Blog de Borja Fdez. Burgueño

Blog especializado en derecho administrativo, derechos humanos, asilo y protección internacional.

To what extent the criminalisation abortion would be justified?

Abortion is a controversial ethical and social issue throughout the world[1]. Indeed, legal regulations vary from criminalisation to free access to the termination of pregnancy[2]. Abortion is perhaps the most divisive moral question nowadays[3]. A large number of academic articles can be found supporting both pro[4] and against[5] arguments. This essay will support the non-criminalisation of the voluntary termination of pregnancy. This paper will challenge the five main arguments which support the criminalisation of abortion: (1) by criminalising abortion, the incidence of pregnancy termination decreases; (2) foetus’ inherent worth should morally preclude women from having an abortion; (3) women should not have the right to the voluntary termination of a pregnancy; (4) abortion should be criminalised in order to protect community moral values and (5) a general criminalisation of abortion would be in accordance with the current European legal  system.

It is argued that by criminalising abortion the rates of voluntary termination of pregnancy would decrease[6]. Nonetheless, it has been proved that abortion rates tend to remain the same[7]. Indeed, nowadays abortion rates in regions where it is illegal are very similar to those where it is legal[8]. The only difference between them is the women´s safety and wellbeing when having an abortion[9]. Therefore, on the basis of women’s health and safety, abortion should be decriminalised.

Certain anti-abortion supporters believe that having an abortion is similar to committing a crime, because they consider the foetus as an individual with an inherent intrinsic value[10]. However, Barroso argues that the “foetus does not have any degree of self-consciousness”[11], therefore the intrinsic value of the foetus should not be that readily assumed[12]. Moreover, he argues that, insofar as the foetus depends on the pregnant woman, the interest of the woman should always prevail[13]. Otherwise, if the interest of the foetus had priority, the woman would be treated as an intrument[14] and she would be considered as a means to another end (the end being procreation) rather than as an end in herself[15].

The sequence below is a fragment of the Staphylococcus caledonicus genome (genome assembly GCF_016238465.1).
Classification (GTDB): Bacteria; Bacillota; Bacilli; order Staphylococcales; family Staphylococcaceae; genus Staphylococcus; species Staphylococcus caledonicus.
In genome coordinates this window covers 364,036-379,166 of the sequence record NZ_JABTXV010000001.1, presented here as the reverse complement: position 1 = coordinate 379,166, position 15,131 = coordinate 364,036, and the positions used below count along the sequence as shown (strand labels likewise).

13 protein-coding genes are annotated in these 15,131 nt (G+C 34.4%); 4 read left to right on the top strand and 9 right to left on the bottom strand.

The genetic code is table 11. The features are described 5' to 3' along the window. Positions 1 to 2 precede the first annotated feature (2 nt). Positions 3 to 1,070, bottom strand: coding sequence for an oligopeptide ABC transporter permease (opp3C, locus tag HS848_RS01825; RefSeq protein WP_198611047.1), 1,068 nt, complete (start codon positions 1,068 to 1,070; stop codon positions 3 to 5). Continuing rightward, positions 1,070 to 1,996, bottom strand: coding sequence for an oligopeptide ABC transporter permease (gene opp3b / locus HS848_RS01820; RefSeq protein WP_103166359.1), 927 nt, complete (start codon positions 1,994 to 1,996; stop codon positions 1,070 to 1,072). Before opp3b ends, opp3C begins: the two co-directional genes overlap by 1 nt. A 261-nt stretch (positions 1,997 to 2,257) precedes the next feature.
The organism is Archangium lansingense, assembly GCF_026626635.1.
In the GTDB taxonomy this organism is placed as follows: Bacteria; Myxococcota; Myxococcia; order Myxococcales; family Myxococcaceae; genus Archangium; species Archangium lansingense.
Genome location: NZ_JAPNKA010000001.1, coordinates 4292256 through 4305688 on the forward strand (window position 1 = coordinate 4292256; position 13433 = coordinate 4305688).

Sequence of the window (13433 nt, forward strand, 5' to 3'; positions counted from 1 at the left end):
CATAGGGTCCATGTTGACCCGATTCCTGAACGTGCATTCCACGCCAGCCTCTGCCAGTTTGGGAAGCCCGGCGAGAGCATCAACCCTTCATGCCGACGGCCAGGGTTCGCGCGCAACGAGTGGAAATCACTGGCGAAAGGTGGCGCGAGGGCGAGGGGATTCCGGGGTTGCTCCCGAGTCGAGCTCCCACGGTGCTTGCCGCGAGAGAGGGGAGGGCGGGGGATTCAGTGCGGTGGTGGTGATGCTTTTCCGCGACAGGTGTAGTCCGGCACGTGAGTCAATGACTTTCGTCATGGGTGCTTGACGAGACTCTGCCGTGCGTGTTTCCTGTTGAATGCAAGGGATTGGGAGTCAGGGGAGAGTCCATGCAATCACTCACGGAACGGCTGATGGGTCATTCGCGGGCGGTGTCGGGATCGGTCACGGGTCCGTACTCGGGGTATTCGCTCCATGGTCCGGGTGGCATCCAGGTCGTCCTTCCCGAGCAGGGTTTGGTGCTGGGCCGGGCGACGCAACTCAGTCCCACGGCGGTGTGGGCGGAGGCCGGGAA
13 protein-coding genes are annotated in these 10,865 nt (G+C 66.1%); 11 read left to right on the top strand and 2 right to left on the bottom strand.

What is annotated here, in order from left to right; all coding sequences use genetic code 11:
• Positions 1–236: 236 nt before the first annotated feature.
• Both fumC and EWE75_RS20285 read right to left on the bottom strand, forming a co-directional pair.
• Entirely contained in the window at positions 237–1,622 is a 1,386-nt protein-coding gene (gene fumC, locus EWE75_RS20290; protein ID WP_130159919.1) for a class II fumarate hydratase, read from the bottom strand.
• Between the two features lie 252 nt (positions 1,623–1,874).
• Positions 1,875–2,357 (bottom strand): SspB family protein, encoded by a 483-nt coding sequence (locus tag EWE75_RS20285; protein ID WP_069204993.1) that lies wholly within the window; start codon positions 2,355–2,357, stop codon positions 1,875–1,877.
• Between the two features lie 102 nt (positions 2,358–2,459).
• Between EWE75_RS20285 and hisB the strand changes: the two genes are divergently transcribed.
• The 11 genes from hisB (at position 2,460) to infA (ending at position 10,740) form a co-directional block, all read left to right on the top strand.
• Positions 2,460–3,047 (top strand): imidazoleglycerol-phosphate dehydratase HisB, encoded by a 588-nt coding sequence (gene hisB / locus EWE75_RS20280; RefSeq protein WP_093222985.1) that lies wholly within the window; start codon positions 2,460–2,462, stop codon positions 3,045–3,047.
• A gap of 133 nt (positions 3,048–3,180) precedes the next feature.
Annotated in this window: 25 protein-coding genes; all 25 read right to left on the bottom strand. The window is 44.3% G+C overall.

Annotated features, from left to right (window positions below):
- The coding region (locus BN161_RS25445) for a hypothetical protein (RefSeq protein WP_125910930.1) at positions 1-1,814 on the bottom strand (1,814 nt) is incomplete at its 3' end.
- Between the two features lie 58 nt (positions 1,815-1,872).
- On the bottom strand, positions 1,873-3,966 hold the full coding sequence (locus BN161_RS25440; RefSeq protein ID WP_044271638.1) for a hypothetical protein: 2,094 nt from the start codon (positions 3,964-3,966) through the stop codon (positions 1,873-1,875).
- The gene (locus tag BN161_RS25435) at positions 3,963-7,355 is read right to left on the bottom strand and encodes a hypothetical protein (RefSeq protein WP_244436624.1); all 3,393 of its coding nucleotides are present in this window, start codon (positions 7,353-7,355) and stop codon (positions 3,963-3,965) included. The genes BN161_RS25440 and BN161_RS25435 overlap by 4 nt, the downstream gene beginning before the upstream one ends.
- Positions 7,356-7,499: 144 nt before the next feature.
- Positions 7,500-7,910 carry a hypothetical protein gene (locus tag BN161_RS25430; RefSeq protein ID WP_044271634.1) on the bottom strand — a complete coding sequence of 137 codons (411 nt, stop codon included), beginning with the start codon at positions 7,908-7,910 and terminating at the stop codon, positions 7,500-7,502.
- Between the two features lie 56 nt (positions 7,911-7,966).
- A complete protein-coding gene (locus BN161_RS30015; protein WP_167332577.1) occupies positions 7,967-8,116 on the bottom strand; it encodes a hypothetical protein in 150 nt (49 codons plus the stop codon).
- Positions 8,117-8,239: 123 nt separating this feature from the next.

One could argue that since the foetus and the pregnant woman are arguably two different individuals, women should not have the right to terminate pregnancy. Nevertheless, it is within the fundamental freedoms of women to autonomously decide whether they want to be pregnant or not. Therefore, if women were forced to give birth against their will, the most important feature of their autonomy would be challenged. All individuals should be able to freely make their own decision regarding their personal lives and, certainly, reproductive rights should be included among those fundamental choices[16]

Although the main religious groups oppose abortion on the basis of their faith and principles and so do certain political parties and other groups of society, there is no societal consensus whatsoever on the abortion issue. In such cases, as Barroso claims, “the state must value individual autonomy, not legal moralism”[17]. In other words, the state should permit individuals to make their own free choices based on their personal moral values rather than positioning itself in the debate and, consequently, imposing the view of one part of the population upon the rest[18]. Furthermore, while decriminalisation does not prevent those who oppose abortion from acting according to their moral values, criminalisation does preclude women from choosing to have an abortion. Thus, abortion should not be criminalised on the basis of community values.

From a legal standpoint, although a general criminalisation of abortion can be lawful in certain societies, it would be in contravention with the current European legal system. In the case Vo v France[19] it was held by the European Court of Human Rights that if the right to life[20], which is considered absolute[21], were also to enshrine the protection of the life of the foetus, abortion would be seen as prohibited in all circumstances, even if the pregnancy threatens the life of the pregnant woman[22].  Hence, the worth of the foetus’ life would be higher than the life of the woman[23]. The highest European institution of protection of Human Rights argued that it was neither possible nor desirable to hold that abortion should be criminalised[24]. Therefore, notwithstanding the abortion legal status elsewhere[25], a general criminalisation of abortion would have no legal basis at a European level.